Larry Jennings had a saying that "the dance belongs to the
organizers". By that he meant that it's the organizers who promote
their vision of what the dance should be about, and make decisions
accordingly. At the same time, the organizers are also custodians of
the dance, in that one hopes the dance to continue on when individual
organizers move on.
These events needn't be big time democracy-in-action events. If you
have people who are particularly motivated about some aspect of the
dance, then they should join the organizing group and commit to
following through. But having joined a smaller group, then when
decisions are made (preferably by consensus) but which aren't in
accord with an individual's ideas, people should trust the sense of
the group and carry on.
If I had to help to organize our dance by having open groups for
every meeting, and rehashing previous discussions/decisions etc., I'd
be inclined to walk away with frustration pretty quickly. We have a
monthly dance (3rd Saturdays), we try to meet every other month as a
group, and even then we spend 2 1/2 hrs working through out agenda.
Between this and the time spent acting on decisions, etc., that's
enough of a commitment for each of us. It's hard enough getting
people to do this work.
With email it is possible, in the event that a major decision is
impending, like moving to a new hall, to get the sense of the
community by putting the issue and considerations out there, and
letting people provide their input by reply. There was an excellent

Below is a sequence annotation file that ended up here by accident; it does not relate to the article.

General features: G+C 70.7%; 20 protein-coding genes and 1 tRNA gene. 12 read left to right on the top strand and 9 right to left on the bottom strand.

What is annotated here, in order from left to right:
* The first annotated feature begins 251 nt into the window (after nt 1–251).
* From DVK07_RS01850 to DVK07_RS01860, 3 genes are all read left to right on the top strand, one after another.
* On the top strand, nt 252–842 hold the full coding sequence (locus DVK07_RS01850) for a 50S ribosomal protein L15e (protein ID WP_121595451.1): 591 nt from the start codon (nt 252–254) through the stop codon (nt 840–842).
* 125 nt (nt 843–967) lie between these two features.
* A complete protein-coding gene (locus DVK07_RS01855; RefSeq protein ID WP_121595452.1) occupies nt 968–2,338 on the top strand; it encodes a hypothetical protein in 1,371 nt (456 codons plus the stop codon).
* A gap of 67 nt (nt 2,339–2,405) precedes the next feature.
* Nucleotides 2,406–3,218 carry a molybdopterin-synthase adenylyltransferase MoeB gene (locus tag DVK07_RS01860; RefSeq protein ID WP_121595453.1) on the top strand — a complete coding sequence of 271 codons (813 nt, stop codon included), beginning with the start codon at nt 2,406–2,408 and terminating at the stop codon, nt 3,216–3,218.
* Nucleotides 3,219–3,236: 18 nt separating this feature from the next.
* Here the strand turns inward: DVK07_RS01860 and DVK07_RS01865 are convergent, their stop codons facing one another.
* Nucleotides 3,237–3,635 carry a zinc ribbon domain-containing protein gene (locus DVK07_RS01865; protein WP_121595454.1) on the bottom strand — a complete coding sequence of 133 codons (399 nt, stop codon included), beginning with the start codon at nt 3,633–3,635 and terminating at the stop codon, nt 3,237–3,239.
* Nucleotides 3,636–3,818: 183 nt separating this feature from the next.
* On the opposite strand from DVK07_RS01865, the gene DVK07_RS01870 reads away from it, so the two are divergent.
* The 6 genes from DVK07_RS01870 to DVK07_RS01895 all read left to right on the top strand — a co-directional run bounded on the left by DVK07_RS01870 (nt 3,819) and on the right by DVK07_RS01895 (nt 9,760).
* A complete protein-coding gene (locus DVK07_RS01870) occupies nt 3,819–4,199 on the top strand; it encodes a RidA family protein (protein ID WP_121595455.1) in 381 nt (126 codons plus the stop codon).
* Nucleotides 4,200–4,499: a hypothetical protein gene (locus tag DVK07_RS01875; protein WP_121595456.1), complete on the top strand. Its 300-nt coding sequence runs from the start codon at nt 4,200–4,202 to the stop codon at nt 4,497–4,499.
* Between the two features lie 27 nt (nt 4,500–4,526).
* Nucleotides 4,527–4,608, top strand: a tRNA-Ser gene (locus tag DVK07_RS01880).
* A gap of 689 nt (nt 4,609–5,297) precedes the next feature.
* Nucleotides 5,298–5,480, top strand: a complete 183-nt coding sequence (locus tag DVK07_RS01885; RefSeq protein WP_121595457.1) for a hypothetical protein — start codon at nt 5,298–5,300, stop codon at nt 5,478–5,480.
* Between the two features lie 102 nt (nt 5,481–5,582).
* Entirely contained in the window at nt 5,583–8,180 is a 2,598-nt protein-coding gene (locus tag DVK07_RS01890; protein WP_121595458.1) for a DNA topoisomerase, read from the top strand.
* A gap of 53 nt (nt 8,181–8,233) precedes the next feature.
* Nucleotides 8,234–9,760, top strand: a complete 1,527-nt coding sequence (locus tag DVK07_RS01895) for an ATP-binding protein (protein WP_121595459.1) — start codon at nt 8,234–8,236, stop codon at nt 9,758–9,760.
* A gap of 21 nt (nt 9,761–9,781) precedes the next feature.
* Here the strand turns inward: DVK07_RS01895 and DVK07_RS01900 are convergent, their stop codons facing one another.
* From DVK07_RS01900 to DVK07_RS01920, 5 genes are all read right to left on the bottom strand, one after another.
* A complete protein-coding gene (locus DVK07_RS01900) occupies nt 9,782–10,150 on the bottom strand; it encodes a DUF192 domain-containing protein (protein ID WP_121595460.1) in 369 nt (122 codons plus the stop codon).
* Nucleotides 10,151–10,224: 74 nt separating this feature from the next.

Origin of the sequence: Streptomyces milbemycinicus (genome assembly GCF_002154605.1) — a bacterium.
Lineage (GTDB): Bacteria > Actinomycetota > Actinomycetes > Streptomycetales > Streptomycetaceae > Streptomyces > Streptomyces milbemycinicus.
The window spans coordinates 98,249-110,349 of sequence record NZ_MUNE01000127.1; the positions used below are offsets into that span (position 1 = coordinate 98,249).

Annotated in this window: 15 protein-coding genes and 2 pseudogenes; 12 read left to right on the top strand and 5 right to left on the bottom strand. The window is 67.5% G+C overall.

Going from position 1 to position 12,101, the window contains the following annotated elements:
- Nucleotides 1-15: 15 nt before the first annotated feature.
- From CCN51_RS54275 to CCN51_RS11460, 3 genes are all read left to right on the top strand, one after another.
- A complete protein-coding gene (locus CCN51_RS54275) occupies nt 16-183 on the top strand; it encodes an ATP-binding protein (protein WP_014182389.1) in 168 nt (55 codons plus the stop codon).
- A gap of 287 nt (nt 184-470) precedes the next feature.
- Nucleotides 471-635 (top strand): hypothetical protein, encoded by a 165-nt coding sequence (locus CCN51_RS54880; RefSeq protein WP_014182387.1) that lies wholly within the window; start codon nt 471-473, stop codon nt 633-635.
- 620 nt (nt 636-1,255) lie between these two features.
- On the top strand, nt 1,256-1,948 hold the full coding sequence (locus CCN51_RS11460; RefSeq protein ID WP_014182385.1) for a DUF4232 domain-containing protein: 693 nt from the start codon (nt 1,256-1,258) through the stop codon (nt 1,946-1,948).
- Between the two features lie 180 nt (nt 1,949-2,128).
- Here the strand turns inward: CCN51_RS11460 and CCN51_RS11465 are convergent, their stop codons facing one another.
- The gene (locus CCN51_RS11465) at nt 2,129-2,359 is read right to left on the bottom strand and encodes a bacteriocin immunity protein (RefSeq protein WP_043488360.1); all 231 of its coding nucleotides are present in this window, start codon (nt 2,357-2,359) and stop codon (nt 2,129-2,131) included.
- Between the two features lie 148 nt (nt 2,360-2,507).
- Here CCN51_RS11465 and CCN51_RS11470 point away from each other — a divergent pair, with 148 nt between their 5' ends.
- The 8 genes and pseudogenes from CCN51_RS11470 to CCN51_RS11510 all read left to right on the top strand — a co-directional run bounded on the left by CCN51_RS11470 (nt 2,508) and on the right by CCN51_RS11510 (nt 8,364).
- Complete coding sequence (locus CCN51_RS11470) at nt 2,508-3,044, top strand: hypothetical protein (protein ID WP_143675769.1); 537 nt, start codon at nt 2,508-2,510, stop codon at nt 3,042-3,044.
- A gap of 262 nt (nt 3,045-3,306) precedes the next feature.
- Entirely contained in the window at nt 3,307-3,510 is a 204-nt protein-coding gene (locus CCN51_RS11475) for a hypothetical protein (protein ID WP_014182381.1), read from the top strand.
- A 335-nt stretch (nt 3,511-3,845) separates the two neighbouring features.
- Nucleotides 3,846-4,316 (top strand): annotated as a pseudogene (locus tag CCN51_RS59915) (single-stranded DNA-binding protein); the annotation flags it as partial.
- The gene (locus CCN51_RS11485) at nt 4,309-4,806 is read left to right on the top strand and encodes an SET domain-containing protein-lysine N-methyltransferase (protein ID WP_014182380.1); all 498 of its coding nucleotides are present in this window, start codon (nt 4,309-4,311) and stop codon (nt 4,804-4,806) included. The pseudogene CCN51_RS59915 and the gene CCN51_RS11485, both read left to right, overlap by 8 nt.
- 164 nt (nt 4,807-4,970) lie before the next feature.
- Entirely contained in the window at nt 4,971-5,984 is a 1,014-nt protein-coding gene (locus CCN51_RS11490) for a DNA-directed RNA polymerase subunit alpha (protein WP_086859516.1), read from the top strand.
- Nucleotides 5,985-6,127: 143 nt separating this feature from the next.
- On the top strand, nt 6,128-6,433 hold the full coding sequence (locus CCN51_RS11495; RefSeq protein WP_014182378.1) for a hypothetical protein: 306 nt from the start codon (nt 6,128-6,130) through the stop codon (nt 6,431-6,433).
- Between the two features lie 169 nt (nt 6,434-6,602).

suggestion a while back by someone who said that time should also be
found to do some discussion groups among the dancers, perhaps in
conjunction with a pre-dance potluck, to create a field for ideas,
etc. You want your communities ideas and sense of ownership, but it
need not rule every meeting.
I clearly vote for option A.
Lenox (MA) Contra Dance
On Mar 27, 2008, at 1:01 PM, jeffrey wrote:
i am now on a committee writing new bylaws for cbdc.
there seem to be two opposing views on decision making.
A. a board be elected and it be responsible for making decisions.
can ask for general dancer input, but only the board can vote and make
B. that all meetings be public meetings, and everyone at the
meeting gets to vote on the decision.
of course there are both tiny, medium, and large decisions to be
made in the
course of time, and no distinction was offered. just the desire
members (or perhaps, anyone that shows up) be allowed to make all
to me this obviates the whole point of a board: having a small
can retain focus, be responsible for decisions, be available for
decisions on short notice.
comments on the B approach? has anyone tried it? how did it go?
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